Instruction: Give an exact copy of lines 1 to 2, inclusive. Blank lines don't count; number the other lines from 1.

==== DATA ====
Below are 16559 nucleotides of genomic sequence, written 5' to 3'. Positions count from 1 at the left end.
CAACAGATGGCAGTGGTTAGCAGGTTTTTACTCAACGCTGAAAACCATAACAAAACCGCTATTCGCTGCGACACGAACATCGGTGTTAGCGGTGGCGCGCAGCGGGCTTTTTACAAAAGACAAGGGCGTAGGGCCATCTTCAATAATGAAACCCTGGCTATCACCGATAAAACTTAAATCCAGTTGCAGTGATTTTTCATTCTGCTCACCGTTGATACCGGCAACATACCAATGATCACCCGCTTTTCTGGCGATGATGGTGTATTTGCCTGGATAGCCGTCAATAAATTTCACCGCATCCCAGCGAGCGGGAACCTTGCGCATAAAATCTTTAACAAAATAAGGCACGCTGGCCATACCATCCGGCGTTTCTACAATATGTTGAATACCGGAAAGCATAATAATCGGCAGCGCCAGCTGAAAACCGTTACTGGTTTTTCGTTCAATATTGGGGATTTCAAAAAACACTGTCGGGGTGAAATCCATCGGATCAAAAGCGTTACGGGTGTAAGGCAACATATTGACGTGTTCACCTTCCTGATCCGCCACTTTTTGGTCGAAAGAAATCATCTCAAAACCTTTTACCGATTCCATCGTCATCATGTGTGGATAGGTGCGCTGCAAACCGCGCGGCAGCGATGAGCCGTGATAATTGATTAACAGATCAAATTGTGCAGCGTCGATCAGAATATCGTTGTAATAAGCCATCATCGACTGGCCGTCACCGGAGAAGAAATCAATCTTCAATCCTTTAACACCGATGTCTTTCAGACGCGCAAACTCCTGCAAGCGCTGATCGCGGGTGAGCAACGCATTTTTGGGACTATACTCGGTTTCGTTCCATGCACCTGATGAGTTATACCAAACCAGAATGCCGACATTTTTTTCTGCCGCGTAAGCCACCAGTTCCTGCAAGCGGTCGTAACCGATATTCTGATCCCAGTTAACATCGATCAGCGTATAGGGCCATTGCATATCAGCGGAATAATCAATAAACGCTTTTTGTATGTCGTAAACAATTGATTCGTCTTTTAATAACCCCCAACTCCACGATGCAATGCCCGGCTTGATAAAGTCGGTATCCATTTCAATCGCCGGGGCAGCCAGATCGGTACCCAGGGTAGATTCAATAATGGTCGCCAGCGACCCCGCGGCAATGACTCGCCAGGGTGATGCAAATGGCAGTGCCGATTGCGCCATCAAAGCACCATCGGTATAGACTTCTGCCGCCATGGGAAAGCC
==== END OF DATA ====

Below are 16559 nucleotides of genomic sequence, written 5' to 3'. Positions count from 1 at the left end.
CAACAGATGGCAGTGGTTAGCAGGTTTTTACTCAACGCTGAAAACCATAACAAAACCGCTATTCGCTGCGACACGAACATCGGTGTTAGCGGTGGCGCGCAGCGGGCTTTTTACAAAAGACAAGGGCGTAGGGCCATCTTCAATAATGAAACCCTGGCTATCACCGATAAAACTTAAATCCAGTTGCAGTGATTTTTCATTCTGCTCACCGTTGATACCGGCAACATACCAATGATCACCCGCTTTTCTGGCGATGATGGTGTATTTGCCTGGATAGCCGTCAATAAATTTCACCGCATCCCAGCGAGCGGGAACCTTGCGCATAAAATCTTTAACAAAATAAGGCACGCTGGCCATACCATCCGGCGTTTCTACAATATGTTGAATACCGGAAAGCATAATAATCGGCAGCGCCAGCTGAAAACCGTTACTGGTTTTTCGTTCAATATTGGGGATTTCAAAAAACACTGTCGGGGTGAAATCCATCGGATCAAAAGCGTTACGGGTGTAAGGCAACATATTGACGTGTTCACCTTCCTGATCCGCCACTTTTTGGTCGAAAGAAATCATCTCAAAACCTTTTACCGATTCCATCGTCATCATGTGTGGATAGGTGCGCTGCAAACCGCGCGGCAGCGATGAGCCGTGATAATTGATTAACAGATCAAATTGTGCAGCGTCGATCAGAATATCGTTGTAATAAGCCATCATCGACTGGCCGTCACCGGAGAAGAAATCAATCTTCAATCCTTTAACACCGATGTCTTTCAGACGCGCAAACTCCTGCAAGCGCTGATCGCGGGTGAGCAACGCATTTTTGGGACTATACTCGGTTTCGTTCCATGCACCTGATGAGTTATACCAAACCAGAATGCCGACATTTTTTTCTGCCGCGTAAGCCACCAGTTCCTGCAAGCGGTCGTAACCGATATTCTGATCCCAGTTAACATCGATCAGCGTATAGGGCCATTGCATATCAGCGGAATAATCAATAAACGCTTTTTGTATGTCGTAAACAATTGATTCGTCTTTTAATAACCCCCAACTCCACGATGCAATGCCCGGCTTGATAAAGTCGGTATCCATTTCAATCGCCGGGGCAGCCAGATCGGTACCCAGGGTAGATTCAATAATGGTCGCCAGCGACCCCGCGGCAATGACTCGCCAGGGTGATGCAAATGGCAGTGCCGATTGCGCCATCAAAGCACCATCGGTATAGACTTCTGCCGCCATGGGAAAGCC